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Influenza – Five Questions To Clear Up With Your Doctor

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If you have been diagnosed with influenza, you may wish to discuss the following five questions with your doctor:

1. Are seasonal flu and influenza the same thing?

Seasonal flu and influenza are the same acute viral infection. However, the term seasonal flu is a broad one. To be specific, there are three variants of the seasonal influenza - Influenzavirus A, Influenzavirus B and Influenzavirus C.
• Influenzavirus A – This virus is carried by wild aquatic birds and at times transmitted to other species such as poultry through which humans get infected. Both replication and mutation are at a very fast rate when a new suitable host is found. The Spanish flu, Asian flu, Hong Kong flu, the current pandemic are all Influenzavirus Type A virus. Thus, this Type A is the most virulent human pathogens among the three influenza types and causes the most severe diseases.

• Influenzavirus B – This virus type mainly infects humans but is not as virulent as the aforementioned Type A. There are no pandemics of this type of influenza due to its limited host range (humans and seals) and slow antigen change.
• Influenzavirus C – This infects humans, pigs, dogs and can cause local epidemics. However, it is rather rare in occurrence.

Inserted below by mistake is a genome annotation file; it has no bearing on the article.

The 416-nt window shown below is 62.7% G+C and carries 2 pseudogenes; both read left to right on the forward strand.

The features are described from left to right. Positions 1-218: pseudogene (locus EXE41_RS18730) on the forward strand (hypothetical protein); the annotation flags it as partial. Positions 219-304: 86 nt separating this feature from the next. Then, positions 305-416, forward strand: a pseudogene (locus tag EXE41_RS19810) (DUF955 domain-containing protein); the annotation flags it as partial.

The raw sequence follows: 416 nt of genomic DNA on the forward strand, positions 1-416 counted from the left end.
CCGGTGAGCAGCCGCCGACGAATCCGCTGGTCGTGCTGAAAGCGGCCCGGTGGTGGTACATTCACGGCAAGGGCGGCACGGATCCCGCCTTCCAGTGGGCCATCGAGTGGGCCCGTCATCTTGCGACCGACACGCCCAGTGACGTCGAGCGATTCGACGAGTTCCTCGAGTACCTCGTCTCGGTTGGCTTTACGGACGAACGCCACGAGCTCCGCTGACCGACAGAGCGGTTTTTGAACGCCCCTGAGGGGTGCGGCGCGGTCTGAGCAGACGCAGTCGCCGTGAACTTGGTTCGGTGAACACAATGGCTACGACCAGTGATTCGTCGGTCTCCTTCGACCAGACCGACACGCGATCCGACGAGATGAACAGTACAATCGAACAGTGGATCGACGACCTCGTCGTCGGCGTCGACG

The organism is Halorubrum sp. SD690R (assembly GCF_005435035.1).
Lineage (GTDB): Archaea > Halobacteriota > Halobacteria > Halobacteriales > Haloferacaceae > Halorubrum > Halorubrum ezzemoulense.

2. How can I be sure that my influenza is not swine flu?

The symptoms of the 2009 H1N1/swine flu are very similar to seasonal flu. On your own, you will probably not be able to tell the difference. So if you experience flu-like symptoms – especially the overlapping symptoms in both seasonal and swine flu such as sore throat, fever, cough, runny nose, body aches, headache, fatigue and chills, you must get in touch with the doctor. Probably the only minor difference is that swine flu victims also show symptoms of vomiting and diarrhea which is usually not present in the cases of seasonal flu. The hospital will run laboratory tests which alone will determine whether you have seasonal or swine flu and require hospitalization.

3. Can my present symptoms of runny nose, fever and body ache develop into anything else?

The symptoms vary from individual to individual and also depend on the stage of the infection.

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We value and respect our HERWriters' experiences, but everyone is different. Many of our writers are speaking from personal experience, and what's worked for them may not work for you. Their articles are not a substitute for medical advice, although we hope you can gain knowledge from their insight.



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